Six-Month Ban Imposed on Frozen Meat Imports

Expired frozen meat found by the Consumer Protection Competition and Fraud Repression Directorate-General (CCF). Photo: CCF

PHNOM PENH – Imports of some types of frozen meat and offal will be banned for six months, starting from Mar. 12.

The Ministry of Commerce and the Ministry of Agriculture, Forestry, and Fisheries issued the joint announcement on Jan. 12, following Prime Minister Hun Manet’s directive on Jan. 9.

The directive responds to falls in prices for domestic meat after livestock farmers complained and gave up production since early 2023 due to imported frozen meat.

The banned meat and offal include cow’s tongues, frozen buffalo meat, cow and buffalo livers, cow frozen organs, chicken frozen livers, and offal.

The ministries also ban intestines, gallbladders, and tripes that are parts of fresh meat, frozen, cooled, salt seasoned, soaked in salt water, dried, or roasted.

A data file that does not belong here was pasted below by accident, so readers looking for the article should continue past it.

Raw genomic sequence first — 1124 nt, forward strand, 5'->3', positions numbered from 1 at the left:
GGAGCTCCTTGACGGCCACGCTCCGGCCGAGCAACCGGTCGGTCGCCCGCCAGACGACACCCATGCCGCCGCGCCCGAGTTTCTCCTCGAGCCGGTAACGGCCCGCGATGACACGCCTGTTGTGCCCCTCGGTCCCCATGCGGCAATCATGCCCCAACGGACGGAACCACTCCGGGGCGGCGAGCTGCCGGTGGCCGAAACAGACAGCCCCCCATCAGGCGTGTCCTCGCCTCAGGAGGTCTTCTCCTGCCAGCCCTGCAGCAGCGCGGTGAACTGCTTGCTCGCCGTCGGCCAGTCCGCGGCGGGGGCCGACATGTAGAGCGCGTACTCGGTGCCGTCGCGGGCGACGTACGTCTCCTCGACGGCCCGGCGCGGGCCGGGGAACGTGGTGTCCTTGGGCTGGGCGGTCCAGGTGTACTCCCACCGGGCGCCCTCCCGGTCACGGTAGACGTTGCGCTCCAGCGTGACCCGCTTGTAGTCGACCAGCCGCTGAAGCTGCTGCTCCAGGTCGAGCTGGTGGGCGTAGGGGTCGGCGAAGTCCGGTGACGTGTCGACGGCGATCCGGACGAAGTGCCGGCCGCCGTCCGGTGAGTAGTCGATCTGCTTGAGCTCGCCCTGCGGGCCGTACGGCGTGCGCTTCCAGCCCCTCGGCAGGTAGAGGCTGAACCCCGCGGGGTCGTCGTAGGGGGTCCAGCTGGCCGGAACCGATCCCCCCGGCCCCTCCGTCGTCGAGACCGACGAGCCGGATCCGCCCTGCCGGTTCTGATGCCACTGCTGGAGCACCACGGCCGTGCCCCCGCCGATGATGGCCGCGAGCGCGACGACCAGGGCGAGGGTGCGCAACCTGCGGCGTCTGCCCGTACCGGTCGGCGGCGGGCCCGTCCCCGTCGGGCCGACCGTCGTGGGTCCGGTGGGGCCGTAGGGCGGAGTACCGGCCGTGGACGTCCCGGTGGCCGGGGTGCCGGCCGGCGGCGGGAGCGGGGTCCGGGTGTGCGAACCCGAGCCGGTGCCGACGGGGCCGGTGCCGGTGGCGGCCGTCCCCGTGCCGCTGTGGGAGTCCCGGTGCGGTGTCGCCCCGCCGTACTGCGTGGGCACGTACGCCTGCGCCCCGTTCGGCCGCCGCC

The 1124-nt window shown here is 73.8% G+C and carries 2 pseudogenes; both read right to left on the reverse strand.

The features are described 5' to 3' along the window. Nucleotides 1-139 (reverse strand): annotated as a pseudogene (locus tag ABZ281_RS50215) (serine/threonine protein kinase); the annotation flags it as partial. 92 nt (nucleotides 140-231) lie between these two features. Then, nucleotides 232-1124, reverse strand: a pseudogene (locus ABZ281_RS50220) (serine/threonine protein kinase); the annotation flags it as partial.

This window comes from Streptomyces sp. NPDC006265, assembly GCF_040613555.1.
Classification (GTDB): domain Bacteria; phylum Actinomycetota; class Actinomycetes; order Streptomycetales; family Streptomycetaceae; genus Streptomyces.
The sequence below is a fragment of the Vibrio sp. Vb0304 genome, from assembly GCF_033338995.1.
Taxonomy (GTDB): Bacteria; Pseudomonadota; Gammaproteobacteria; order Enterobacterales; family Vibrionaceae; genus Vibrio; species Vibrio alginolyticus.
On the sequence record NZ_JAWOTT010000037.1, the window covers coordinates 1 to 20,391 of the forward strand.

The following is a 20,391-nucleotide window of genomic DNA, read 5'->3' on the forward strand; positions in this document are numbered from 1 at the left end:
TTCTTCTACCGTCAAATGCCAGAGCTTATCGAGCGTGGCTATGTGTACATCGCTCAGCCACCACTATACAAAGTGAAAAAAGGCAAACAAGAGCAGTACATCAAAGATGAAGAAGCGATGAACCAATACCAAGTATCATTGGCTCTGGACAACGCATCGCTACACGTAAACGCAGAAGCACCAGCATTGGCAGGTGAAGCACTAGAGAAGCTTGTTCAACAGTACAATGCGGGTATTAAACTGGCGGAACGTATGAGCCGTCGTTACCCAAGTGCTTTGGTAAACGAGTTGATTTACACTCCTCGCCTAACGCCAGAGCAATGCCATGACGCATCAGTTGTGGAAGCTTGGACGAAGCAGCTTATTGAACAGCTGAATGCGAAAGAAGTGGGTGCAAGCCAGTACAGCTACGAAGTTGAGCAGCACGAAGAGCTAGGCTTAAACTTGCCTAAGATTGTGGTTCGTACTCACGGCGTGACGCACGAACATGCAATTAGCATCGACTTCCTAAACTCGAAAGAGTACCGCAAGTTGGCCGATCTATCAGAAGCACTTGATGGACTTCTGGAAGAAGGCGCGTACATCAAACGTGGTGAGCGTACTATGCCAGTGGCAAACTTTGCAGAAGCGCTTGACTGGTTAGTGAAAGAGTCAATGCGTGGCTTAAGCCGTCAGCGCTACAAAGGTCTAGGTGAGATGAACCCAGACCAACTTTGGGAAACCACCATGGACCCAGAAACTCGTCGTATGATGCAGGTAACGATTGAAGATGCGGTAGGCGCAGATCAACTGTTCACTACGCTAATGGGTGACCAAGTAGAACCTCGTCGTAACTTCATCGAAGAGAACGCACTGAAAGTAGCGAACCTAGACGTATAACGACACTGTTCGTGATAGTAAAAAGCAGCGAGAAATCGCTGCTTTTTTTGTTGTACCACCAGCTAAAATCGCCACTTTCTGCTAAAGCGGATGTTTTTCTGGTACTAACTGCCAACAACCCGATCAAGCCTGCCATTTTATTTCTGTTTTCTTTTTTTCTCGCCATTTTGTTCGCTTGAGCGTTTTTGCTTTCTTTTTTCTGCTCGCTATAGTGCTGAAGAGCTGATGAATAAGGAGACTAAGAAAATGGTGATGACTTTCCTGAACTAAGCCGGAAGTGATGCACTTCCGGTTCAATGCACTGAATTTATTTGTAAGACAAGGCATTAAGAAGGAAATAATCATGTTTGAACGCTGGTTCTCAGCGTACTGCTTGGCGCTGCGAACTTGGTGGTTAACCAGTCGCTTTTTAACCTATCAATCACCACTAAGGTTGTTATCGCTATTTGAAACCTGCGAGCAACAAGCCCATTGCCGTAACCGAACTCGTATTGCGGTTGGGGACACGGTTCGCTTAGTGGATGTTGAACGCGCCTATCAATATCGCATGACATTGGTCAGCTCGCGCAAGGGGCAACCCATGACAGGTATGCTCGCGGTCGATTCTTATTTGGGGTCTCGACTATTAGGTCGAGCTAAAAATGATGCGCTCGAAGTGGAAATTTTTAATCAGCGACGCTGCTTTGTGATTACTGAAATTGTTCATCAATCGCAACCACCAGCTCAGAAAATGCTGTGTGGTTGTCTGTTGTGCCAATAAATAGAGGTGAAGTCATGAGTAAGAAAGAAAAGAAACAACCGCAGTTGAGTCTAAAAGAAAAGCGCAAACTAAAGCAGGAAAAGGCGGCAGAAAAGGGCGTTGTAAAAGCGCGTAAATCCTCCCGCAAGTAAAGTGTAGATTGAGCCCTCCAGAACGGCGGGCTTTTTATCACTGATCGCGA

The ban, however, does not apply to investment projects that are qualified for importing frozen meat and organs used for making final products for exports.

In December, the Department of Customs and Excise Chief Kun ​Nhem said the department will continue to crack down on illegal and substandard meat but cannot ban the import of legal frozen products because of free-trade rules.

Nhem, however, said that Cambodia had decided to adjust the conditions for importing some frozen meat to facilitate management and ensure quality. A revised sub-decree No. 17 will be issued in May.

Srun Pov, president of the Cambodian Livestock Breeders Association, supported the short-term measure, saying it responded to livestock farmers’ objectives in restoring livestock breeding and prices.

Pov remains hopeful although the measure ends on Sept. 12, because the Ministry of Agriculture, Forestry and Fisheries is said to have the right to decide on or issue permits on frozen meat imports soon.   

“I believe that the ministry understands clearly about frozen meat control and the challenges faced by farmers more than other institutions,” he said.

“When the sub-decree is issued, we will have hope again because the importers will have to seek permits from the Ministry of Agriculture, Forestry, and Fisheries first.

“Therefore, I am not so worried about it because the ministry is like a parent to the farmers. They know what is needed and what is enough.”

Meng Seavmey contributed to the story.

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